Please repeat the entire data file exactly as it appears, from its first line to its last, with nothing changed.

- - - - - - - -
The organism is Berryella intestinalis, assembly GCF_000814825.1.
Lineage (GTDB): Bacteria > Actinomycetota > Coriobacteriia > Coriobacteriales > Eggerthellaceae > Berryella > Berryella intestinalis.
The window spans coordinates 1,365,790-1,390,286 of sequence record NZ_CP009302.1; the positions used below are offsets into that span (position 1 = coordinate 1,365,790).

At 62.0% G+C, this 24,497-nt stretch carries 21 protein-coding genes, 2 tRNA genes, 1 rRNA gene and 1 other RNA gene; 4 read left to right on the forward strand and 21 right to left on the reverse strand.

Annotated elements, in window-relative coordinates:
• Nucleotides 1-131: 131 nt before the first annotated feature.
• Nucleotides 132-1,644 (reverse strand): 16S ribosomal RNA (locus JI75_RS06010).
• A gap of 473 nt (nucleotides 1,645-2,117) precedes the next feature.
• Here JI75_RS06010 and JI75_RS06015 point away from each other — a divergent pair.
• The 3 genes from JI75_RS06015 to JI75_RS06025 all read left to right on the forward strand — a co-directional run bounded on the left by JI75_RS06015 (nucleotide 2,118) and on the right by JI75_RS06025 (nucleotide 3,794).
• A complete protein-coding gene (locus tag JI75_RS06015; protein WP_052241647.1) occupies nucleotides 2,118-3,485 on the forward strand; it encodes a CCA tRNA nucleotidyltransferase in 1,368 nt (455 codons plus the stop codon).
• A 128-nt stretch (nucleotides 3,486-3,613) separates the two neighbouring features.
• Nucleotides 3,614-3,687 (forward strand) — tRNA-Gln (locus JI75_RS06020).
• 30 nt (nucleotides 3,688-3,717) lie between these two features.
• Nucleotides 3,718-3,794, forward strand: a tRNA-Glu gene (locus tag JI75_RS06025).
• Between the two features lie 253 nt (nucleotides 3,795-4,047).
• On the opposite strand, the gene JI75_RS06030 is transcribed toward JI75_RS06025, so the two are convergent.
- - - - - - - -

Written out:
The organism is Berryella intestinalis, assembly GCF_000814825.1.
Lineage (GTDB): Bacteria > Actinomycetota > Coriobacteriia > Coriobacteriales > Eggerthellaceae > Berryella > Berryella intestinalis.
The window spans coordinates 1,365,790-1,390,286 of sequence record NZ_CP009302.1; the positions used below are offsets into that span (position 1 = coordinate 1,365,790).

At 62.0% G+C, this 24,497-nt stretch carries 21 protein-coding genes, 2 tRNA genes, 1 rRNA gene and 1 other RNA gene; 4 read left to right on the forward strand and 21 right to left on the reverse strand.

Annotated elements, in window-relative coordinates:
• Nucleotides 1-131: 131 nt before the first annotated feature.
• Nucleotides 132-1,644 (reverse strand): 16S ribosomal RNA (locus JI75_RS06010).
• A gap of 473 nt (nucleotides 1,645-2,117) precedes the next feature.
• Here JI75_RS06010 and JI75_RS06015 point away from each other — a divergent pair.
• The 3 genes from JI75_RS06015 to JI75_RS06025 all read left to right on the forward strand — a co-directional run bounded on the left by JI75_RS06015 (nucleotide 2,118) and on the right by JI75_RS06025 (nucleotide 3,794).
• A complete protein-coding gene (locus tag JI75_RS06015; protein WP_052241647.1) occupies nucleotides 2,118-3,485 on the forward strand; it encodes a CCA tRNA nucleotidyltransferase in 1,368 nt (455 codons plus the stop codon).
• A 128-nt stretch (nucleotides 3,486-3,613) separates the two neighbouring features.
• Nucleotides 3,614-3,687 (forward strand) — tRNA-Gln (locus JI75_RS06020).
• 30 nt (nucleotides 3,688-3,717) lie between these two features.
• Nucleotides 3,718-3,794, forward strand: a tRNA-Glu gene (locus tag JI75_RS06025).
• Between the two features lie 253 nt (nucleotides 3,795-4,047).
• On the opposite strand, the gene JI75_RS06030 is transcribed toward JI75_RS06025, so the two are convergent.